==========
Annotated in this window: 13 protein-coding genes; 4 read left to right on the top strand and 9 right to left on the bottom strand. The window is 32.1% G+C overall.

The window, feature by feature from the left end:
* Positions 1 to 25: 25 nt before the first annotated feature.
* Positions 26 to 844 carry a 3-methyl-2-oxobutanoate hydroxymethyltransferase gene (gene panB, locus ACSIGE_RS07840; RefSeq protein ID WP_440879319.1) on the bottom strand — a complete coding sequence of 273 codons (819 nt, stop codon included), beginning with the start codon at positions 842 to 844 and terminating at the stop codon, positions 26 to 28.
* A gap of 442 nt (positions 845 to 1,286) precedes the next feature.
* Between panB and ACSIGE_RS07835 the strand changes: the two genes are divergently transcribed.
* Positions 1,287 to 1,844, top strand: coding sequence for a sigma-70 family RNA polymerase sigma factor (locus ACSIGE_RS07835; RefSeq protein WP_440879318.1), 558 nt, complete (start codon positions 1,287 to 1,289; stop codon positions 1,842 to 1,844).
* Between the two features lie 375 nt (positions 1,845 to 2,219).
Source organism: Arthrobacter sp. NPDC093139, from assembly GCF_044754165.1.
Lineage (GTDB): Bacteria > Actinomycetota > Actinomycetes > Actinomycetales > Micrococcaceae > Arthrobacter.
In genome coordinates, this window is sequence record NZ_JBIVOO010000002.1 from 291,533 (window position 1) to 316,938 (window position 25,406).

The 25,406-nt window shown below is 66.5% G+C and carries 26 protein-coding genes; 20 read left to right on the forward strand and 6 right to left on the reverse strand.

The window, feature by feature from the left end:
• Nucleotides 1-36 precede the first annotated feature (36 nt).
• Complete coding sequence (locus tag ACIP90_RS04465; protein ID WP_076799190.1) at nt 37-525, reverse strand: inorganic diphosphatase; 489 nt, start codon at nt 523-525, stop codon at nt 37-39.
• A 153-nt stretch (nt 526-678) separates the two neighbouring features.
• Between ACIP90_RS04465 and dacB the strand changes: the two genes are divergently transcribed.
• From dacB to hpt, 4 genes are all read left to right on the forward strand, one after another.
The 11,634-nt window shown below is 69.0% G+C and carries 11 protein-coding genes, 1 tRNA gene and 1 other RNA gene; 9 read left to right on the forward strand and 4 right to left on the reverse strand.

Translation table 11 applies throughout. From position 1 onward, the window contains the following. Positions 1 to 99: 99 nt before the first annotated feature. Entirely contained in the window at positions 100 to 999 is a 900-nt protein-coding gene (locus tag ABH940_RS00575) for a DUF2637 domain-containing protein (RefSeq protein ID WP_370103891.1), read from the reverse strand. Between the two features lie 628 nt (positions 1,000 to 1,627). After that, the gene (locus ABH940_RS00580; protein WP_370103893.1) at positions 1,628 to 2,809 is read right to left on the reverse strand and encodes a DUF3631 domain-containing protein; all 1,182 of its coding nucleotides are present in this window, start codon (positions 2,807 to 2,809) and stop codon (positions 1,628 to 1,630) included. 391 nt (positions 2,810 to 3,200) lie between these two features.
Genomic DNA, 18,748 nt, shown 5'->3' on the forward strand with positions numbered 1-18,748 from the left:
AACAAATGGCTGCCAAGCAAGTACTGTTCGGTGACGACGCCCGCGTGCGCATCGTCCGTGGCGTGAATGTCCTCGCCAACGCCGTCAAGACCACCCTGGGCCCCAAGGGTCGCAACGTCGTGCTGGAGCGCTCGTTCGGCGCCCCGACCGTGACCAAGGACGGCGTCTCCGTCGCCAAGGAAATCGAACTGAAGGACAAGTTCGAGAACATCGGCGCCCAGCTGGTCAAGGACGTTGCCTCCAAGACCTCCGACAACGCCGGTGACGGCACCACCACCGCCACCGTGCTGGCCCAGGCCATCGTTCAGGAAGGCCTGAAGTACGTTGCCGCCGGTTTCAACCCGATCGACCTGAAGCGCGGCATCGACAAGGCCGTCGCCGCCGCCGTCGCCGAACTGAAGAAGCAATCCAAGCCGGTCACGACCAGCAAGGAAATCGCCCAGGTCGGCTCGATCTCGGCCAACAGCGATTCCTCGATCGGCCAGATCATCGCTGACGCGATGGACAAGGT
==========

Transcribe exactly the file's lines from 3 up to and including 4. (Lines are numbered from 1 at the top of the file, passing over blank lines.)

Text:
* Positions 1 to 25: 25 nt before the first annotated feature.
* Positions 26 to 844 carry a 3-methyl-2-oxobutanoate hydroxymethyltransferase gene (gene panB, locus ACSIGE_RS07840; RefSeq protein ID WP_440879319.1) on the bottom strand — a complete coding sequence of 273 codons (819 nt, stop codon included), beginning with the start codon at positions 842 to 844 and terminating at the stop codon, positions 26 to 28.